When your child tells you to go get them a snack now you’ll probably be tempted to laugh. You might watch fondly as they show their little brother or sister the ‘right’ way to do things, thinking what a great teacher they are. It is natural for children to be developing their personalities and most children go through a phase where they bark out demands like a drill sergeant. Often it’s a reflection of their growing self-esteem and an indication of self-confidence.
However, it is useful to remember who is in control in your household as there is a danger your child could quickly become the one calling all the shots.
Who is in control?
If you let your child get their own way all the time you’re in danger of developing a teenager that is used to getting their own way and you are no longer in control of their behaviour. Don’t do what they say just for a quiet life – remind them to make their requests in an appropriate manner. You may also decide to make this one of your
Defuse power struggles by offering your child as many choices as you can, that way they’ll feel as though they’ve had a say in the matter and you still get your desired
Teach your child how to ask nicely for what they want. Demanding things can be a hard habit to break, so practise phrases your child can use to ask for things politely. Role model through play if your child particularly struggles with this. Good communication skills are an asset as your child grows up.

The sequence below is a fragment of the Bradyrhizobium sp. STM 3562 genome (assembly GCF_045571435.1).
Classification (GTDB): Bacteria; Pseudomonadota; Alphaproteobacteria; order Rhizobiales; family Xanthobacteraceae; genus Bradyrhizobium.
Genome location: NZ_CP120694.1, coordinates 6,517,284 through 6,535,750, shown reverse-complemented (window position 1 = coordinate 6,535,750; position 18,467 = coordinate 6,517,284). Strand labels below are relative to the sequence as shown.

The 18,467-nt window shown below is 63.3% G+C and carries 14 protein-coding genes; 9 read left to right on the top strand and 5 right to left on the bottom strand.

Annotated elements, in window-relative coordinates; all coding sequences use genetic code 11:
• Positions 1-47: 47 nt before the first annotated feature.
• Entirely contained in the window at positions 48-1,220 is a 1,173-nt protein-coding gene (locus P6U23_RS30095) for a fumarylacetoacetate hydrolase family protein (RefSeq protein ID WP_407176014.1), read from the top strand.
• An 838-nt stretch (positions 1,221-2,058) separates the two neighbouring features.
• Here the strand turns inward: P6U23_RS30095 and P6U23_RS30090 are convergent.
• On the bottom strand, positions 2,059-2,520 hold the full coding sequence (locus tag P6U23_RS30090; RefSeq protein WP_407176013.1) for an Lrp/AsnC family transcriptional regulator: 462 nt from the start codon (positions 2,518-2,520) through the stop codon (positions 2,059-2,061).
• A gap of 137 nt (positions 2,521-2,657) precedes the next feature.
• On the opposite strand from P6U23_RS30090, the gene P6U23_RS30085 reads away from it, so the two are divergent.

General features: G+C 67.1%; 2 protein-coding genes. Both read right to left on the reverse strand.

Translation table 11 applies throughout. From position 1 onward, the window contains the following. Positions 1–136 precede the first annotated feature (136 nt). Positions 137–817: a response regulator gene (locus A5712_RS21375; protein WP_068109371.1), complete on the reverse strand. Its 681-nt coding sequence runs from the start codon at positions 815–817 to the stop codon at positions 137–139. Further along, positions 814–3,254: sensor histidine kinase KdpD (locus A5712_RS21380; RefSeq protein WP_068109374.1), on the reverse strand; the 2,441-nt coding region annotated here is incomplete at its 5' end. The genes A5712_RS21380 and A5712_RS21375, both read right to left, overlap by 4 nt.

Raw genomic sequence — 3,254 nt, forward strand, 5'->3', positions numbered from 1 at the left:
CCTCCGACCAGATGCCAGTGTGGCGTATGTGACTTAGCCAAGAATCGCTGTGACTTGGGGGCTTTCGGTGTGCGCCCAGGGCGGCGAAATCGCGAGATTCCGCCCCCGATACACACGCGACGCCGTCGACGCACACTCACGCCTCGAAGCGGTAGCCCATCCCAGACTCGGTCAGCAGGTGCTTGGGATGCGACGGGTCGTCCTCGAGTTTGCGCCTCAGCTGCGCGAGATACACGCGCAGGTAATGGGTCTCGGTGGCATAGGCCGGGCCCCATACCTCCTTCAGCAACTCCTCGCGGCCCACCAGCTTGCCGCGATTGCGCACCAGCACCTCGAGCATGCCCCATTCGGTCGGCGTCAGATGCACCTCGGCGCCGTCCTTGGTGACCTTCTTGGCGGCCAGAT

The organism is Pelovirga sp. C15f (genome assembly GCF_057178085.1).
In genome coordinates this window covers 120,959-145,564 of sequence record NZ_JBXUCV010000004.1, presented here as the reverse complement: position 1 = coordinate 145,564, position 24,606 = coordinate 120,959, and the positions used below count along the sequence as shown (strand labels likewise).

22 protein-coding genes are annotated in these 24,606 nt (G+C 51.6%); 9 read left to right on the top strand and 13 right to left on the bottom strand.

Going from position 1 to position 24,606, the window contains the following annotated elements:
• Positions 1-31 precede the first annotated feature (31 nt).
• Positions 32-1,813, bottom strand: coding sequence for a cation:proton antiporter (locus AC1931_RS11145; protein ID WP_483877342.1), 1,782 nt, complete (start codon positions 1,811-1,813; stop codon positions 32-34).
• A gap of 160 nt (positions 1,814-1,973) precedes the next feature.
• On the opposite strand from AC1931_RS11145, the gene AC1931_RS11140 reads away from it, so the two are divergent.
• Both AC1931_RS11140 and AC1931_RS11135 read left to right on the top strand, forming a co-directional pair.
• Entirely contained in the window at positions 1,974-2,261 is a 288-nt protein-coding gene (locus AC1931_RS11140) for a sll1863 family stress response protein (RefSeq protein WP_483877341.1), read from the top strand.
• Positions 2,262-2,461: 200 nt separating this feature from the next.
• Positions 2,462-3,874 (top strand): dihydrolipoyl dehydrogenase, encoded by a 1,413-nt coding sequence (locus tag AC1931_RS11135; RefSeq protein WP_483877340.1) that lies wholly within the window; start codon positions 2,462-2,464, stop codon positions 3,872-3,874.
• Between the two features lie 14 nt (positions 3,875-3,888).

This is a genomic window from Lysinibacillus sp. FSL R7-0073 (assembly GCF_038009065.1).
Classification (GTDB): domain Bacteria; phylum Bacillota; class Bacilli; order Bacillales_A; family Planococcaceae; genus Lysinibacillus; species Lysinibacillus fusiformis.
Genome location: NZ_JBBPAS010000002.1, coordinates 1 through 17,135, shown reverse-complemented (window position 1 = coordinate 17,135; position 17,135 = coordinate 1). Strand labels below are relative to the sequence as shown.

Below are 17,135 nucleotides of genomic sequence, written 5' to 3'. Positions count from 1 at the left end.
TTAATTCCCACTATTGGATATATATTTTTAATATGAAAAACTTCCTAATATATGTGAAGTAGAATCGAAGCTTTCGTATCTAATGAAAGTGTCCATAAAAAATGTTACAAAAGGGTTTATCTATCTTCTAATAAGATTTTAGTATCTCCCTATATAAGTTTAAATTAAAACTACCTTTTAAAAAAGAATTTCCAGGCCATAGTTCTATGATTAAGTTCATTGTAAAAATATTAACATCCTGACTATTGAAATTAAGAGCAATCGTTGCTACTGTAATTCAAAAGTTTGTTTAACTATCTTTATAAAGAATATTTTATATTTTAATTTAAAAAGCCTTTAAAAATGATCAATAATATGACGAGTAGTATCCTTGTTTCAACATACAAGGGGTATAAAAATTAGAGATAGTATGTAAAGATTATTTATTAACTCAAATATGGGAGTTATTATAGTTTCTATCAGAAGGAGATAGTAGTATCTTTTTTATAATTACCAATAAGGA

Pay less attention to bossy behaviour. Children love playing to an audience, so don’t encourage the behaviour by laughing. Even negative attention is still attention, so don’t spend lots of 1:1 time with your child when addressing the behaviour, simply ignore the bossy demand and remind your child how to make their request. Only respond to the desired behaviour.
Bossiness could affect your child’s friendships. Children may struggle with a friend who keeps telling them what they can and can’t do, which may also develop into bullying. Supervise play if you feel this may be an issue and take your child to one side if you feel they are becoming bossy with others. You may also consider limiting competitive games if your child’s bossiness is a real issue. Set some rules for play and role model communication skills with your child.
It may also be useful to monitor your child’s bossiness with younger siblings as they may become more passive due to the other child taking over. Remind your child that their siblings need to do things for themselves in order to learn. Assertiveness can be an asset as your child grows up. Helping children to develop communication skills and see all points of view can support your child to develop their bossiness into future leadership skills.
Community Family Care helps families and young people in need of additional support. It seeks to improve parents’ confidence, help with routines to get children to school, or more complex support dealing with challenging behaviours at home. The work its staff carry out includes peer mentoring and life coaches for young people, and family support programmes.
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